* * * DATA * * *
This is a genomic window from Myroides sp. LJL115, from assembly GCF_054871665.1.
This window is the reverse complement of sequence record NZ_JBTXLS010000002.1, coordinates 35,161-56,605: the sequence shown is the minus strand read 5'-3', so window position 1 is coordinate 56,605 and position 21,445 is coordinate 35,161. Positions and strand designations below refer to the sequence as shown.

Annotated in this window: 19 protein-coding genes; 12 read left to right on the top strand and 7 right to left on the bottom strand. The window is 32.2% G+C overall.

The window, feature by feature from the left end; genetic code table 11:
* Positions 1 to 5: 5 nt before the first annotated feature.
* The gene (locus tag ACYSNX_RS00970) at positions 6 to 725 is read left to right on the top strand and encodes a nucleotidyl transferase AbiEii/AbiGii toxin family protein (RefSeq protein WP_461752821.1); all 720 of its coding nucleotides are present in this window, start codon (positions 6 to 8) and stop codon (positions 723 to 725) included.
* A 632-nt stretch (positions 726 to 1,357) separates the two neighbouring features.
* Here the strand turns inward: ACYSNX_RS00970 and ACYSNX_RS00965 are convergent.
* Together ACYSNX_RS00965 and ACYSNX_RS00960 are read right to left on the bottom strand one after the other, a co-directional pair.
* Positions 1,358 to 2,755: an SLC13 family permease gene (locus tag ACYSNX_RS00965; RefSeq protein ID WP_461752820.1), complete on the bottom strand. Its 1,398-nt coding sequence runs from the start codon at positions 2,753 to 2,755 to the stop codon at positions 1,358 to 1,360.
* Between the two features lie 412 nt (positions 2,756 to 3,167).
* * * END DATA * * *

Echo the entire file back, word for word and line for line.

This is a genomic window from Myroides sp. LJL115, from assembly GCF_054871665.1.
This window is the reverse complement of sequence record NZ_JBTXLS010000002.1, coordinates 35,161-56,605: the sequence shown is the minus strand read 5'-3', so window position 1 is coordinate 56,605 and position 21,445 is coordinate 35,161. Positions and strand designations below refer to the sequence as shown.

Annotated in this window: 19 protein-coding genes; 12 read left to right on the top strand and 7 right to left on the bottom strand. The window is 32.2% G+C overall.

The window, feature by feature from the left end; genetic code table 11:
* Positions 1 to 5: 5 nt before the first annotated feature.
* The gene (locus tag ACYSNX_RS00970) at positions 6 to 725 is read left to right on the top strand and encodes a nucleotidyl transferase AbiEii/AbiGii toxin family protein (RefSeq protein WP_461752821.1); all 720 of its coding nucleotides are present in this window, start codon (positions 6 to 8) and stop codon (positions 723 to 725) included.
* A 632-nt stretch (positions 726 to 1,357) separates the two neighbouring features.
* Here the strand turns inward: ACYSNX_RS00970 and ACYSNX_RS00965 are convergent.
* Together ACYSNX_RS00965 and ACYSNX_RS00960 are read right to left on the bottom strand one after the other, a co-directional pair.
* Positions 1,358 to 2,755: an SLC13 family permease gene (locus tag ACYSNX_RS00965; RefSeq protein ID WP_461752820.1), complete on the bottom strand. Its 1,398-nt coding sequence runs from the start codon at positions 2,753 to 2,755 to the stop codon at positions 1,358 to 1,360.
* Between the two features lie 412 nt (positions 2,756 to 3,167).